Syracuse University student teams won five prizes in the 10th annual New York Business Plan Competition (NYBPC) organized by the Upstate Capital Association of New York on April 26 in Albany. Syracuse University teams won the most of any university…
For Small Upstate Companies, Sustaining Strong Canadian Trade Ties is Critical
On Monday, President Trump announced the U.S. and Mexico had reached an agreement to revamp the North American Free Trade Agreement. Canada – the other member of Nafta – has not agreed to the new terms and is scheduled to hold discussions today.
Professor Peter Koveos is the Department Chair in Finance and teaches a range of courses in finance, international business and global entrepreneurship at Syracuse University’s Whitman School of Management. Koveos says the impact of Canada’s trade with Upstate New York companies is immense. For small companies especially, Canada is the first market they think of when deciding to expand internationally.
“We have very few details on the U.S.-Mexico Agreement…in fact, it’s not really an ‘agreement’ yet. We know that it primarily dealt with automobile production and the Investor-State-Dispute-Settlement (ISDS) rules. It also contained some changes regarding the duration of the agreement.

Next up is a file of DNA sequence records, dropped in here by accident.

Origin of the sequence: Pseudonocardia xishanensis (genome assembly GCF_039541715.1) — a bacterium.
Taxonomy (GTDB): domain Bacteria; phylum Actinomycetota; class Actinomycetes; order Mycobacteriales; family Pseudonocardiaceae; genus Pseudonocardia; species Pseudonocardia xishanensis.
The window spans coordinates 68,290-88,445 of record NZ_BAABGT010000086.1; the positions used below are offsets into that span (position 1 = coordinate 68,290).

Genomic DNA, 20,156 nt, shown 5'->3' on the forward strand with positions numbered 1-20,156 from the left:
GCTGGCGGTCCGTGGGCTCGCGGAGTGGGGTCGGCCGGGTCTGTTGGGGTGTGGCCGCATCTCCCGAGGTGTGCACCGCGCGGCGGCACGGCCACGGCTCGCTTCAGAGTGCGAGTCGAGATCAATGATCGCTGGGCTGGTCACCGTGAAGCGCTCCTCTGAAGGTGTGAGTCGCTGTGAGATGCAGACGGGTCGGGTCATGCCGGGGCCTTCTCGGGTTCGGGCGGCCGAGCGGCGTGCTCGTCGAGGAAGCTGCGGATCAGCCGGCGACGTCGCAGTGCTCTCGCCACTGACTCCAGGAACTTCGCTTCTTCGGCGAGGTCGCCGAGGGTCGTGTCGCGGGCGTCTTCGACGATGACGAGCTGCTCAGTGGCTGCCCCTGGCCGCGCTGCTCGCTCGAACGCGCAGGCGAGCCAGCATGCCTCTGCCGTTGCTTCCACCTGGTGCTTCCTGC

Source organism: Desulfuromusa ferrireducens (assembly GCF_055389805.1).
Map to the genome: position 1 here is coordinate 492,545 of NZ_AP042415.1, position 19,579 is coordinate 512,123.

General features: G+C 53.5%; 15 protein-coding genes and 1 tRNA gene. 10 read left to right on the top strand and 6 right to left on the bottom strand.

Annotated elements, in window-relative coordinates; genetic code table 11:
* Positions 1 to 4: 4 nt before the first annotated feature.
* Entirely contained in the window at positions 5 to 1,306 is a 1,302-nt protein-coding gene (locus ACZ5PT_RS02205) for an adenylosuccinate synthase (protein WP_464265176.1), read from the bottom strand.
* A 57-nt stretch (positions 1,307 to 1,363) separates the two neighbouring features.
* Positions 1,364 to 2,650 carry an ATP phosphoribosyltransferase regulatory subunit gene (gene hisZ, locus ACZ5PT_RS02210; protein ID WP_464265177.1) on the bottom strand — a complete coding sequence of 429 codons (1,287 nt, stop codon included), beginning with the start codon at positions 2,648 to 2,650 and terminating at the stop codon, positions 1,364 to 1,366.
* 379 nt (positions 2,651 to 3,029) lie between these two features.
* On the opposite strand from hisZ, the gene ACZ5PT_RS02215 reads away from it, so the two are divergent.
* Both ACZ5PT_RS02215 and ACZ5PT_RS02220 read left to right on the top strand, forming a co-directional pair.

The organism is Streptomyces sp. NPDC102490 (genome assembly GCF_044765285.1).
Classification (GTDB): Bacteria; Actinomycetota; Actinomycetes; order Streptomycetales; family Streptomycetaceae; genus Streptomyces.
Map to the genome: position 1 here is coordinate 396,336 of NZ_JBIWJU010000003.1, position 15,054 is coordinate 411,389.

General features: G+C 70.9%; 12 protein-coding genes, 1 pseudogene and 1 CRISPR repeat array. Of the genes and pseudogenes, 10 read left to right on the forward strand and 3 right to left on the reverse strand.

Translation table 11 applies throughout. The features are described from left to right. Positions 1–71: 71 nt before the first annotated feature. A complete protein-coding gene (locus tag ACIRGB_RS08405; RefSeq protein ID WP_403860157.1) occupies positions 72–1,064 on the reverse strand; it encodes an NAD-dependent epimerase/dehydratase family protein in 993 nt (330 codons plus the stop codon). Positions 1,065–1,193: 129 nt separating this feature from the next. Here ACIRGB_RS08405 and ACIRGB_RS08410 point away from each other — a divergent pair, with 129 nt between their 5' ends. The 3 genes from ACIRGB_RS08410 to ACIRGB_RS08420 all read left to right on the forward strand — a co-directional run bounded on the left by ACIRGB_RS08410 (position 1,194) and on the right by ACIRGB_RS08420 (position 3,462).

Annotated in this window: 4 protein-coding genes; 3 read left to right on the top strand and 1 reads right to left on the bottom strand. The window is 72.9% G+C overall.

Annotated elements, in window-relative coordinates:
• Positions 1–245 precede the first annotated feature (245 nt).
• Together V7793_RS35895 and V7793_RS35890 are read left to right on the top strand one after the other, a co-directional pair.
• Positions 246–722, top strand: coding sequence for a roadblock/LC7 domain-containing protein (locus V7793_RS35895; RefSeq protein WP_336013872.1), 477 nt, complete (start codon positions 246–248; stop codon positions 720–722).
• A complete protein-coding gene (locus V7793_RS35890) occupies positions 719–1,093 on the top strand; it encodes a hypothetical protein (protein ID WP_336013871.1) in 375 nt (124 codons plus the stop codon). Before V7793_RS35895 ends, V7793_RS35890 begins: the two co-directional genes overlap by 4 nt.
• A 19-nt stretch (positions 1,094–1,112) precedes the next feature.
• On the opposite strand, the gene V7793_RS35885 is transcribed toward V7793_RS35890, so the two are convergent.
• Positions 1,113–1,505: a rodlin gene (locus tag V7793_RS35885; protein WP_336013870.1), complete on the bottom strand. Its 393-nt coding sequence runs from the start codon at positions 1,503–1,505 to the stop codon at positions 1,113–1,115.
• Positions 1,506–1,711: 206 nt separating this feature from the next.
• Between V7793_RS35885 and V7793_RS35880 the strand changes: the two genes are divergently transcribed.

“Those on the Mexican side – and many members of the U.S. Congress – view Canada’s participation as fundamental to the overall success of the trade environment in North America. Despite some specific trade conflicts through the years, the U.S.-Canada relationship has been supported by every other President and Congress since then. Canada now has a few days to decide, but wants to examine the details. At the same time, President Trump threatens Canada with increased tariffs.
“The good news is that Prime Minister Trudeau places the welfare of Canada’s citizens above any personal insults thrown his way. I am sure that Canada has a strong preference to join, but will not be forced into unfavorable terms. Given the time pressure, perhaps an intermediary ‘agreement to agree’ could be reached by Friday.
“The situation, of course, is even further complicated by domestic policies (especially in the U.S. and Mexico). So, as long as economic issues are at the mercy of politics, the outcome is even more uncertain. One has to ask: What are we trying to accomplish by eliminating Nafta?”
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